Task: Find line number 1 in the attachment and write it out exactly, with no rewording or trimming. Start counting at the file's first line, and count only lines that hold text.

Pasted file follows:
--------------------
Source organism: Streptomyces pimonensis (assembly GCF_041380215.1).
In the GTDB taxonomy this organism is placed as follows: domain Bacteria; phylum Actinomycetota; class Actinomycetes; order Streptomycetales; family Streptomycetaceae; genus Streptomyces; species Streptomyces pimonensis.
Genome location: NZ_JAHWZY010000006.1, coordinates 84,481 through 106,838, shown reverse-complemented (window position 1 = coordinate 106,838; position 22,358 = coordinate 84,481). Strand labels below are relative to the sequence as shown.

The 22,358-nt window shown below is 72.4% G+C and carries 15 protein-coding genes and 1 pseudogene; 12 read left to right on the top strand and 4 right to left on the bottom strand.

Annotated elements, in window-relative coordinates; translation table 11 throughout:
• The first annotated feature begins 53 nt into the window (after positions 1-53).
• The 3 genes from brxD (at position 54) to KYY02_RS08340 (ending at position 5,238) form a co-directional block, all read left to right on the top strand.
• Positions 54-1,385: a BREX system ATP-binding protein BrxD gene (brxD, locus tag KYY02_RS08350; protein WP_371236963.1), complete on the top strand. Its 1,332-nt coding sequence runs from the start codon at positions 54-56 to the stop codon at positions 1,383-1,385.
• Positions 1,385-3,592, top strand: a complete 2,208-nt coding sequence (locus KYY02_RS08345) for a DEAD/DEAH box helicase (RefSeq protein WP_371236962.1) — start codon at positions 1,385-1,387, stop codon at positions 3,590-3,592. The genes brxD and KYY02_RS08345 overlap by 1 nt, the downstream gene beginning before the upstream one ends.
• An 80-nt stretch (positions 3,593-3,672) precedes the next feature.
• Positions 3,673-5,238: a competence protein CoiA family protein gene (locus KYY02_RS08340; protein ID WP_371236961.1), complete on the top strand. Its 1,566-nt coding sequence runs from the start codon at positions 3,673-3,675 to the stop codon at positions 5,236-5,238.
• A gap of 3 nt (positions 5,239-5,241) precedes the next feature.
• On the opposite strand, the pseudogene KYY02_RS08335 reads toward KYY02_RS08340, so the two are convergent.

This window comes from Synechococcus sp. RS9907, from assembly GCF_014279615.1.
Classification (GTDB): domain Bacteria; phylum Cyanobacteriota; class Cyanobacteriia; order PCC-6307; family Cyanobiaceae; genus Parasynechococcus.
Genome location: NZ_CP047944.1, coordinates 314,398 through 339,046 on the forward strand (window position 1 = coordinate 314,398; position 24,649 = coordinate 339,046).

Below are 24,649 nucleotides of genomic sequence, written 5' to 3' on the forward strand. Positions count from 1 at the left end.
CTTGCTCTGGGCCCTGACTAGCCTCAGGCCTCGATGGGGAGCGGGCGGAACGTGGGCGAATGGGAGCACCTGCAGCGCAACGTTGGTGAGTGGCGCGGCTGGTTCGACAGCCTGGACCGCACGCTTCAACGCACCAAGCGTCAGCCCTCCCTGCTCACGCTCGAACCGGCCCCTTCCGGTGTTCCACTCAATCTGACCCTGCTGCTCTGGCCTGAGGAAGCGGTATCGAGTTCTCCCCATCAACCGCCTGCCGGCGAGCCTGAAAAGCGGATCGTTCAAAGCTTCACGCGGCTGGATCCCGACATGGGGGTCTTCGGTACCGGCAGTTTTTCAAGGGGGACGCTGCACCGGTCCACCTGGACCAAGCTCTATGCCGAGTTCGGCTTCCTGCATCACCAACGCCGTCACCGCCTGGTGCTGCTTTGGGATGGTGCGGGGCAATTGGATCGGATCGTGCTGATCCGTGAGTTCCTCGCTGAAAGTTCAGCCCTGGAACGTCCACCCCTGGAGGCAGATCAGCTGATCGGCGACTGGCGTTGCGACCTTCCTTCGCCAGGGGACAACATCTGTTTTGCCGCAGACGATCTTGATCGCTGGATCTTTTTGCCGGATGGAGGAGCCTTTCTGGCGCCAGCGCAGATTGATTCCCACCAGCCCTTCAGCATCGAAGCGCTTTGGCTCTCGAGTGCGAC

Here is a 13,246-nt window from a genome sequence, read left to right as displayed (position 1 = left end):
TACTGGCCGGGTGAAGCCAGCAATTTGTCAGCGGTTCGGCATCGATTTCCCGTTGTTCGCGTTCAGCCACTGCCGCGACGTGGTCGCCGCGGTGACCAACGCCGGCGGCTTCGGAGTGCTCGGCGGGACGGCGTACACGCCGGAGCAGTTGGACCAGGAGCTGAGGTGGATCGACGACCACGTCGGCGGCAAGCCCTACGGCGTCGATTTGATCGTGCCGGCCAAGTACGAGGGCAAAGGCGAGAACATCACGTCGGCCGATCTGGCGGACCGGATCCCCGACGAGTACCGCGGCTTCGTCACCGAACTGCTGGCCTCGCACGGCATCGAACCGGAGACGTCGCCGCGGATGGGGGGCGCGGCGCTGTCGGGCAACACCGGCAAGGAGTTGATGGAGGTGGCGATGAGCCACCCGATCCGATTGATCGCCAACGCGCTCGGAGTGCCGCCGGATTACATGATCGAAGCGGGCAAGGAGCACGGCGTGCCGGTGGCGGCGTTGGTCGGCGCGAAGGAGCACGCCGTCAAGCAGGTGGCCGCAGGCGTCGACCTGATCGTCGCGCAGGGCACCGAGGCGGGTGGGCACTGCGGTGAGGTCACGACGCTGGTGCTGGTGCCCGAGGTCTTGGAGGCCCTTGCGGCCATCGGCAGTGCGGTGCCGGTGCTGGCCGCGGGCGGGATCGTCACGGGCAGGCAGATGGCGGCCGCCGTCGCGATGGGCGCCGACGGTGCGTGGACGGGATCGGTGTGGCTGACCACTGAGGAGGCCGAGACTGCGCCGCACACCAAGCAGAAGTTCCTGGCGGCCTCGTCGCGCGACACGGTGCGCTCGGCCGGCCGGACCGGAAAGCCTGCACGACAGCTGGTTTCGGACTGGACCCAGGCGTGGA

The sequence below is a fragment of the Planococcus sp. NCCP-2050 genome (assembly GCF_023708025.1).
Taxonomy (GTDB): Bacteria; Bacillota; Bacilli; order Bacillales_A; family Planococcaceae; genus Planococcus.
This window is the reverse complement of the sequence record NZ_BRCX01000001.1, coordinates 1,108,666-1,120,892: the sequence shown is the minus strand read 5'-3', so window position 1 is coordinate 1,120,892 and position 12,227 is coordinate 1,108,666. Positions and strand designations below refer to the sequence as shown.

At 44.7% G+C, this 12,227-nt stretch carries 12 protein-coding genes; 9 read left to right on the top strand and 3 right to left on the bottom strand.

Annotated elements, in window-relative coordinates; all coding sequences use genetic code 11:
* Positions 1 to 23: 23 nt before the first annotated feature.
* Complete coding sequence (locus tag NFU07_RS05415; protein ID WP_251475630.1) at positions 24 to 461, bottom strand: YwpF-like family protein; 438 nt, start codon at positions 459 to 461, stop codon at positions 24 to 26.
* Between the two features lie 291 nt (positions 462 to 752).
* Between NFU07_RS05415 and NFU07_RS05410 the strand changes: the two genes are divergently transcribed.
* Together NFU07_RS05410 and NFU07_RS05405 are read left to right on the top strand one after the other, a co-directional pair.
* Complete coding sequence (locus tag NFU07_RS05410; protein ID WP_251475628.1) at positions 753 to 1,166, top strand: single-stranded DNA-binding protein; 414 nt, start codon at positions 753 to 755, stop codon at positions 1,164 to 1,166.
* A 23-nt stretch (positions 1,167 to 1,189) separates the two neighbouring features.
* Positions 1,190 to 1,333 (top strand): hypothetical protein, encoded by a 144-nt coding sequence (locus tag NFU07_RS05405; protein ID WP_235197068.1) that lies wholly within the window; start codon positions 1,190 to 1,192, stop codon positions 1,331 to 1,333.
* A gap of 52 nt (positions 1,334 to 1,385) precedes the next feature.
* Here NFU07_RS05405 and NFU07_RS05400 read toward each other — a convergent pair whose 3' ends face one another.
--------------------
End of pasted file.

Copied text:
Source organism: Streptomyces pimonensis (assembly GCF_041380215.1).